P447 Early initiation of adalimumab significantly diminishes post-operative Crohn's Disease recurrence, and is superior to immunomodulator therapy. Preliminary results from the POPART trial
E. Scapa*1, N. Maharshak2, Y. Kariv3, S. Ben-Horin4, I. White5, E. Santo6, H. Tulchinsky7, I. Dotan2
1Tel-Aviv Sourasky Medical Center, Gastroenterology, Tel-Aviv, Israel, 2Tel Aviv Medical Center, IBD Center, Department of Gastroenterology and Liver Diseases, Tel Aviv, Israel, 3Tel Aviv Sourasky Medical Center, affiliated to Sackler Faculty of Medicine, Tel Aviv University, Proctology Unit, Department of Surgery, Tel Aviv, Israel, 4Chaim Sheba Medical Center, Gastroenterology, Ramat Gan, Israel, 5Meir Medical Center, Surgery, Kfar Saba, Israel, 6Tel Aviv Medical Center, affiliated to the Sackler Faculty of Medicine, Tel Aviv University, Department of Gastroenterology and Liver Diseases, Tel Aviv, Israel, Tel Aviv, Israel, 7Tel Aviv Medical Center affiliated to Sackler Faculty of Medicine, Tel Aviv university, Surgery, Tel Aviv, Israel
A sizable proportion of Crohn's disease (CD) patients will undergo intestinal resection, but most will experience early endoscopic and clinical disease recurrence. Prevention of post-operative recurrence using a risk-stratified approach was recently demonstrated to be superior when anti-TNF agents were compared to placebo and immunomodulators, but the value of early anti-TNF in an all-comers patients population has not been examined to date. Aim: To evaluate the efficacy of an early unstratified approach comparing anti-TNF (adalimumab) and thiopurine (6-mercaptopurine, 6MP) therapy on the natural history of post operative CD recurrence. Aim: To evaluate the efficacy of an early unstratified approach comparing anti-TNF (adalimumab) and thiopurine (6-mercaptopurine, 6MP) therapy on the natural history of post operative CD recurrence.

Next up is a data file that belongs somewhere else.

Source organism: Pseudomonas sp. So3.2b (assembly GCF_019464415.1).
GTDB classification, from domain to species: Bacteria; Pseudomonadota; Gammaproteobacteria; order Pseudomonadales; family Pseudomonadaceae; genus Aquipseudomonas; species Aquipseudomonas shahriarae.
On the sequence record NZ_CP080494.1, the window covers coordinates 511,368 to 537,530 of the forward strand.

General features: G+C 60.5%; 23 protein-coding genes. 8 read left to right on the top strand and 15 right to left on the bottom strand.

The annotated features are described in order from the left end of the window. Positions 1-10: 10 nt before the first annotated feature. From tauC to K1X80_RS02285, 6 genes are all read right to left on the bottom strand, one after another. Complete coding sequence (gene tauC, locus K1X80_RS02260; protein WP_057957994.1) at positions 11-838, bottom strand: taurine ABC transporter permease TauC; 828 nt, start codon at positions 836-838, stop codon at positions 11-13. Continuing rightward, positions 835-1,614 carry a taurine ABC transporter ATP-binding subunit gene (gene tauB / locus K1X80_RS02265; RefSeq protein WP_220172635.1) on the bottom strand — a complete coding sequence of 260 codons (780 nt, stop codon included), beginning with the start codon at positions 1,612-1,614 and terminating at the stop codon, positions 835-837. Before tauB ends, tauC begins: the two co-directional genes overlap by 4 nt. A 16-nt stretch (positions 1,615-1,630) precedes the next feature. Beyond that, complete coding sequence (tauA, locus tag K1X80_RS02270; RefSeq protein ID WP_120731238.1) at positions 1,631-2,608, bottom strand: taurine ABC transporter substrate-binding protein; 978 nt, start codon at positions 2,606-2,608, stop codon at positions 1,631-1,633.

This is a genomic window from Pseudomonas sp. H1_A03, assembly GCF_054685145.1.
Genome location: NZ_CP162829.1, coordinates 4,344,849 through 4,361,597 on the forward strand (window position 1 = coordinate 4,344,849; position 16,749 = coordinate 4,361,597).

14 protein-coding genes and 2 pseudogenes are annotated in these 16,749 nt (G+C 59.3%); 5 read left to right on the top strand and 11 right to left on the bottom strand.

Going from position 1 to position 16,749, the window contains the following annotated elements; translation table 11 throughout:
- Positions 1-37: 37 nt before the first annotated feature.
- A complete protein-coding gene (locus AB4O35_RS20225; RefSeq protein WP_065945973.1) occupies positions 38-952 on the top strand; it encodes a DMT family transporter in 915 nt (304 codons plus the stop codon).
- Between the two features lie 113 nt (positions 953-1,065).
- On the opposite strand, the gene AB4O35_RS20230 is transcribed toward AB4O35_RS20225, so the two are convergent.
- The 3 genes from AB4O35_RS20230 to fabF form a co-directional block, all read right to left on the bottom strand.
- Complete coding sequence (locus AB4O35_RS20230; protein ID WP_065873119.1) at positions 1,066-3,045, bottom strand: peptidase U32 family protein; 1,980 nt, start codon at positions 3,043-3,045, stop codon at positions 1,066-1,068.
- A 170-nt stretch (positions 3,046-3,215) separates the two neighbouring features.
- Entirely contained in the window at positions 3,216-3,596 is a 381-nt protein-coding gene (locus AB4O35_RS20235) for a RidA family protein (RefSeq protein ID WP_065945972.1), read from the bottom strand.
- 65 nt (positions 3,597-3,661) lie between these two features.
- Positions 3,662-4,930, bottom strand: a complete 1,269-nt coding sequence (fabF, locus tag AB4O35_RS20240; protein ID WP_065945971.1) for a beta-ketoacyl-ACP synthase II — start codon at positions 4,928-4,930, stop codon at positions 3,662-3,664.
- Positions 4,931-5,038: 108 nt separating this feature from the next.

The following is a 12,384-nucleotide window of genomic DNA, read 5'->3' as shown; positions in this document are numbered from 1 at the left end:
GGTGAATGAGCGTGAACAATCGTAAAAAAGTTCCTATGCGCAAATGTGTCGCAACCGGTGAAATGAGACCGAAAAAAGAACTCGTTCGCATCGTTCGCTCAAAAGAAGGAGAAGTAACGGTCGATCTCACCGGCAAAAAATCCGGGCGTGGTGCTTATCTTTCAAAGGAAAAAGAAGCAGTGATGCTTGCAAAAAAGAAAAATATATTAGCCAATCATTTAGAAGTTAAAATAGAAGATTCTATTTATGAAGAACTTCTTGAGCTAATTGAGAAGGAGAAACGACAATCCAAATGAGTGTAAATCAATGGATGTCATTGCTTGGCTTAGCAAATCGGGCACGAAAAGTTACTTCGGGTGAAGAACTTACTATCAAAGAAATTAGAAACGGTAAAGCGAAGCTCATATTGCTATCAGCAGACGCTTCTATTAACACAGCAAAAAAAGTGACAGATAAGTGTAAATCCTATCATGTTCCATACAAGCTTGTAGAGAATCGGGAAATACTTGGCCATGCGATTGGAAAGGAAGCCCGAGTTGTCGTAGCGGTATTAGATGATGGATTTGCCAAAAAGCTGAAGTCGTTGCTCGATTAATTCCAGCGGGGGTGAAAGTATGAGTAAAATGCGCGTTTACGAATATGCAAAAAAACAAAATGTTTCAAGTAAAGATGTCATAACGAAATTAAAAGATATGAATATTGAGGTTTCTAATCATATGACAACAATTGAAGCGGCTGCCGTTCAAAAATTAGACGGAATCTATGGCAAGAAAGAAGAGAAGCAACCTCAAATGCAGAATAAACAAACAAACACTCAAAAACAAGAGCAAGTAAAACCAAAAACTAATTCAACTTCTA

All CD patients undergoing a first ileocecectomy for inflammatory complications were prospectively recruited to the Post OPerative Adalimumab Recurrence Trial (POPART). Patients were randomized within 45 days to receive either adalimumab 160mg/80mg and then 40 mg every other week, or 6MP 1.5mg/kg/day. All patients underwent ileocolonoscopy at 6 and 12 months to asses for endoscopic recurrence as defined by the Rutgeert's score. Endoscopic remission was defined as a Rutgeert's score of i0-i1, while advanced lesions were defined as i2-i4.
Nineteen patients have reached the 24 week time point. The mean ages of patients in the 6MP (n=8) and adalimumab (n=11) arms (30.5 ± 2.3 vs 34.4 ± 2.5 years, respectively) as well as the smoking status (1/11 vs3/8smokers/total) were comparable. Fifty percent (4/8) of the 6MP-treated patients had advanced lesions (i2), compared to only 9% (1 of 11) of the adalimumab-treated patients (p<0.05). Furthermore median fecal calprotectin levels were 186 in the 6MP (n=6) arm and 27 in the adalimumab arm (n=3), and adalimumab-treated patients gained more weight (6.5kg vs 3.5kg increase in the 6MP group, p=0.06) during the 24 weeks follow-up. CD activity index, histological scores, C-reactive protein, and quality of life as represented by the IBDQ score were comparable. Importantly, a Rutgeerts score of i2 was the most advanced score recorded in both groups, mostly due to discrete perianastomotic ulcers.
Early treatment of post operative CD patients with adalimumab is significantly superior to 6MP, regardless of risk stratification. Applying such therapy may modify the natural history of post-operative CD.